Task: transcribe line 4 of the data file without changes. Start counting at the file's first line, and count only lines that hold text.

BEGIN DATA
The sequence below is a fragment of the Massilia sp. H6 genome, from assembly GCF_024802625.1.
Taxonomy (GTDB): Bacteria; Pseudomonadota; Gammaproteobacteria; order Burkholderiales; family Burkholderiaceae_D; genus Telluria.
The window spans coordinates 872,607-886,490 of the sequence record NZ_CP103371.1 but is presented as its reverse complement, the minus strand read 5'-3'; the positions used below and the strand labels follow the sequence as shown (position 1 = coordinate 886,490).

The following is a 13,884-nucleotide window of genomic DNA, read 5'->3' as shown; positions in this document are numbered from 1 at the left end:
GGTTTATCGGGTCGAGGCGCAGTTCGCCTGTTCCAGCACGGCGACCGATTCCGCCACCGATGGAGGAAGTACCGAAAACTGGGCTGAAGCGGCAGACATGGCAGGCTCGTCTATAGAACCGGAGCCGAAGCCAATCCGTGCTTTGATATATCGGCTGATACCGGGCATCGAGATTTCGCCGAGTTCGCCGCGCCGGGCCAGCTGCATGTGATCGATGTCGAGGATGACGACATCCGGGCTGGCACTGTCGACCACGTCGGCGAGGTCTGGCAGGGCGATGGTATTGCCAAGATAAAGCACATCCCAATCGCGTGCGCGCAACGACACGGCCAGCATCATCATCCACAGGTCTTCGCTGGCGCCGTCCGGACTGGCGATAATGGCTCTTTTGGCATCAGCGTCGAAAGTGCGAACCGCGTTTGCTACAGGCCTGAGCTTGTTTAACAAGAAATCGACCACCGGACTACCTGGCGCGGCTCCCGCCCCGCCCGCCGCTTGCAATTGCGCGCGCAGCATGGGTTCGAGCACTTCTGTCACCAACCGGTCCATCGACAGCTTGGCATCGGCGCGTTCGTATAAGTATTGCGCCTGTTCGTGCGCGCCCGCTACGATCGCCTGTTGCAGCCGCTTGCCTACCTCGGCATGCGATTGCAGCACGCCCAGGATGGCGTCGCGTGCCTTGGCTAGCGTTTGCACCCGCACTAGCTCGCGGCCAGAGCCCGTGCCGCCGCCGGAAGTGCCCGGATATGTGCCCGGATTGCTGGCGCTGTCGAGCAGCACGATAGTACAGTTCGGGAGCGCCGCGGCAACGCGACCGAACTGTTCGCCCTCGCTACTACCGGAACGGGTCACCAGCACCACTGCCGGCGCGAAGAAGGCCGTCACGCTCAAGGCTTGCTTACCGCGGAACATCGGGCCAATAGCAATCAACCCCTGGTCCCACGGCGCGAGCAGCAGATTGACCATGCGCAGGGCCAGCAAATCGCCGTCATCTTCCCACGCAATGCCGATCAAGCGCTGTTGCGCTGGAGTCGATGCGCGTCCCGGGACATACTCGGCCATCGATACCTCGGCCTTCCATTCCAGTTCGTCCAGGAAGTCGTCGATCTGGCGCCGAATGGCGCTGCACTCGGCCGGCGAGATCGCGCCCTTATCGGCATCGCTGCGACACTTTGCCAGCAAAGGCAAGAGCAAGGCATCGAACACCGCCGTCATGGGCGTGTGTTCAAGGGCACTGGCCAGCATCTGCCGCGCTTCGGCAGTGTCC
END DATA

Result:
The following is a 13,884-nucleotide window of genomic DNA, read 5'->3' as shown; positions in this document are numbered from 1 at the left end: